Introduction to Quantum Oscillations in YBa2Cu3O6.59

Brad Ramshaw (UBC)
Event Date and Time: 
Fri, 2011-10-28 16:00
Hennings 318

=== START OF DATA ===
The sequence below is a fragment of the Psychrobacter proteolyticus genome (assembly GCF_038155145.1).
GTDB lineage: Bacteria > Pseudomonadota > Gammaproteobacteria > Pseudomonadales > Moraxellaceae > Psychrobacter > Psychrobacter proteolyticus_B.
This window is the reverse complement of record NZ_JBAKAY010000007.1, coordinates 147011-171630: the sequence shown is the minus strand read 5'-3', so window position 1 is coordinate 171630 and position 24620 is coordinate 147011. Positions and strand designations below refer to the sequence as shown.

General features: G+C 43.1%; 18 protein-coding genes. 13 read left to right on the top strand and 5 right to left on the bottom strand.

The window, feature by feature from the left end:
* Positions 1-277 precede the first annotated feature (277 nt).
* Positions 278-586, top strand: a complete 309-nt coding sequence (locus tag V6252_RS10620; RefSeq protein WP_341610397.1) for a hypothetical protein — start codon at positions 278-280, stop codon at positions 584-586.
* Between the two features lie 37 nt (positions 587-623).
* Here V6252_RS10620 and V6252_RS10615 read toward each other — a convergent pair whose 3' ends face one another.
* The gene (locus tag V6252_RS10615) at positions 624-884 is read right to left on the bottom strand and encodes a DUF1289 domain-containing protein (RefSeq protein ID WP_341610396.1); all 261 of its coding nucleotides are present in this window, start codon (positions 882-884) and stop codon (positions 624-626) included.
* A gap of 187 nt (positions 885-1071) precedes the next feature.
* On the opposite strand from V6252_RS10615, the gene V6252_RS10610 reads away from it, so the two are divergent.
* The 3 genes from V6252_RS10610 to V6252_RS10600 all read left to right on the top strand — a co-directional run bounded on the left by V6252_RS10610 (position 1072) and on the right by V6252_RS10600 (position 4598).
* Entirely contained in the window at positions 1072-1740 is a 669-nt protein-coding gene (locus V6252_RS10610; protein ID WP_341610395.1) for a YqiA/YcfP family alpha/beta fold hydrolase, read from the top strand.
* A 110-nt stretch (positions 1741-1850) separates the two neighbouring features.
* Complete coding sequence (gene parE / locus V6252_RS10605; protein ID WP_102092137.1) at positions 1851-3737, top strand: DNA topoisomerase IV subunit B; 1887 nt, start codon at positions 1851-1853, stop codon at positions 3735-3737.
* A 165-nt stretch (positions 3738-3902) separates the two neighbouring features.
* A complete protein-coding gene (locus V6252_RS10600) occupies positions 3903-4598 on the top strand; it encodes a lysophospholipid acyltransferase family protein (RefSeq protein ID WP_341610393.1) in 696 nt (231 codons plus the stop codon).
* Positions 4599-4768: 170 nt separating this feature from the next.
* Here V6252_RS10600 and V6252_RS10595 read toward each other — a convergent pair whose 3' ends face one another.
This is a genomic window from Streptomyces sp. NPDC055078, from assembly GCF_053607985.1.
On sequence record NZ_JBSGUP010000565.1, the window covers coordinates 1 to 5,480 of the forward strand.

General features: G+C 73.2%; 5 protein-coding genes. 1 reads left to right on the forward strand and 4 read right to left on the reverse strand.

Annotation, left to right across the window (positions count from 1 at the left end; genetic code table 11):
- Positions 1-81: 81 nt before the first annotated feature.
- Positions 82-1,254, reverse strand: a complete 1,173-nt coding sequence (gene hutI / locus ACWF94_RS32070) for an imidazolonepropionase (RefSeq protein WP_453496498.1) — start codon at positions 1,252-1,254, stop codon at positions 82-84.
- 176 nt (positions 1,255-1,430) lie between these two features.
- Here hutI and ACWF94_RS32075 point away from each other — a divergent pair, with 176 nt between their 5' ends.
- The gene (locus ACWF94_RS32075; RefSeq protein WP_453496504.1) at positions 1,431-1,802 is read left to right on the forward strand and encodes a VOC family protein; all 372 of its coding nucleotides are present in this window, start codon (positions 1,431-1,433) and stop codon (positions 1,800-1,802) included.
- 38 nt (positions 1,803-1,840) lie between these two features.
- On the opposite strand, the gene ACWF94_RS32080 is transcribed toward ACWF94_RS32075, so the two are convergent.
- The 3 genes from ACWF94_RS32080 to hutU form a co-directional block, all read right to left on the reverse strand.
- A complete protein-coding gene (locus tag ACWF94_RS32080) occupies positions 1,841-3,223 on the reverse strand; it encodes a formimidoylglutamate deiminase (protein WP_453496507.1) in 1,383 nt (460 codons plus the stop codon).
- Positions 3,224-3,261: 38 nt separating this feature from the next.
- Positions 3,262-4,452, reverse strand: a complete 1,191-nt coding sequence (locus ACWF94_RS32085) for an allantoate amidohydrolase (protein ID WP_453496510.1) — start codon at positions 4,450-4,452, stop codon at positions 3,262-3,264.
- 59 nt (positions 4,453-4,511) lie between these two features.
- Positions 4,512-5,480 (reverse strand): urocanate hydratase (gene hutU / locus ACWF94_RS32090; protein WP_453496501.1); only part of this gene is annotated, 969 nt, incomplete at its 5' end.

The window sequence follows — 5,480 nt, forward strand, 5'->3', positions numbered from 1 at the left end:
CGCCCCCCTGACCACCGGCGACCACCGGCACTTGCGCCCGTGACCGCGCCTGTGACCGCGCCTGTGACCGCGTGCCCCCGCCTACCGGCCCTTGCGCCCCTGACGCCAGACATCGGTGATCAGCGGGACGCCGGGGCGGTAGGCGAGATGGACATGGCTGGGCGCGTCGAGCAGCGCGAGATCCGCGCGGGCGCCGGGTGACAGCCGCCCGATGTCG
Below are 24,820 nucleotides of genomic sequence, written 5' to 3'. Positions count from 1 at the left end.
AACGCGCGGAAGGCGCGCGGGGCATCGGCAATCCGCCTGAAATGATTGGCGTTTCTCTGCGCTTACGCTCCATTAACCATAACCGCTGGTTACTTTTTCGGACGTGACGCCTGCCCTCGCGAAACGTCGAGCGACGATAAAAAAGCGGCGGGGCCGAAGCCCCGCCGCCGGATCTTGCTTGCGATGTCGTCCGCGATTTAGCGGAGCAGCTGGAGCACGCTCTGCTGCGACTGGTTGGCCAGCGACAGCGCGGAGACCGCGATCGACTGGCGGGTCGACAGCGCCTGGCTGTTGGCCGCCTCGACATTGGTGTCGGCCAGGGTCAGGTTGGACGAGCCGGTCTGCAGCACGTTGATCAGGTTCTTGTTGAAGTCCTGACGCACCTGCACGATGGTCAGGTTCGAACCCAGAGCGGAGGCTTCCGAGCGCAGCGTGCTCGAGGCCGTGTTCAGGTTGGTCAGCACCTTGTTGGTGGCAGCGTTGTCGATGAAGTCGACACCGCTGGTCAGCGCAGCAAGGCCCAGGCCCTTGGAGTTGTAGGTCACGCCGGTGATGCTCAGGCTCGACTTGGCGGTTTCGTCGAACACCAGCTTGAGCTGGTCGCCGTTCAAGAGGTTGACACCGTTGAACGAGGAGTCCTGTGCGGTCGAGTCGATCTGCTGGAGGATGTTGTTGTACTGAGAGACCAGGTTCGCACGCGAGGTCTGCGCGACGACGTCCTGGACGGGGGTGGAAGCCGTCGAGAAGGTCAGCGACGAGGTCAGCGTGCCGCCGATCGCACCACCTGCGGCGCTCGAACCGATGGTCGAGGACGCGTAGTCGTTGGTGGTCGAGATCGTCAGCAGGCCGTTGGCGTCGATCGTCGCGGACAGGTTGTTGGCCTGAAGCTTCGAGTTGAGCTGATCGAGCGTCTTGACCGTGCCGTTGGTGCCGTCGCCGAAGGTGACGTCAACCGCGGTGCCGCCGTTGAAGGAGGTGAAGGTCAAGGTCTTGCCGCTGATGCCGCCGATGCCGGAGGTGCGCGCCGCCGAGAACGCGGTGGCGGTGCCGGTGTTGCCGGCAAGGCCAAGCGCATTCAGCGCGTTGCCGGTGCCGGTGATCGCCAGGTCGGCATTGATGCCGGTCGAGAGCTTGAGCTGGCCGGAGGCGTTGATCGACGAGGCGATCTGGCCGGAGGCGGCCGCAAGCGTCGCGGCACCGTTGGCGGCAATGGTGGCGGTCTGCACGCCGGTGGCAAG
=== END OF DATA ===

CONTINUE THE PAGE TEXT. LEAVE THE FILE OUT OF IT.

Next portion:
Much like the valence electrons in an atom, the electrons at the Fermi surface of a metal are the electrons in the highest occupied energy levels. Because of the proximity of these electrons to unoccupied states, all low energy excitations (such as electric and magnetic fields, thermal gradients, mechanical strains, etc...) happen at the Fermi surface. This makes the Fermi surface an object of great interest when trying to understand the properties of a metal, and when trying to come up with microscopic theories to explain phenomena like magnetism and superconductivity. I will provide an introduction to the concept of the Fermi surface, and discuss how we can use the quantization of electron orbits in a magnetic field to measure Fermi surface geometry in momentum space. I will discuss how we used this effect to measure the Fermi surface in YBCO, a high temperature superconductor, and how using special data analysis techniques we also extracted information about the spin susceptibility and effective mass of the conduction electrons.
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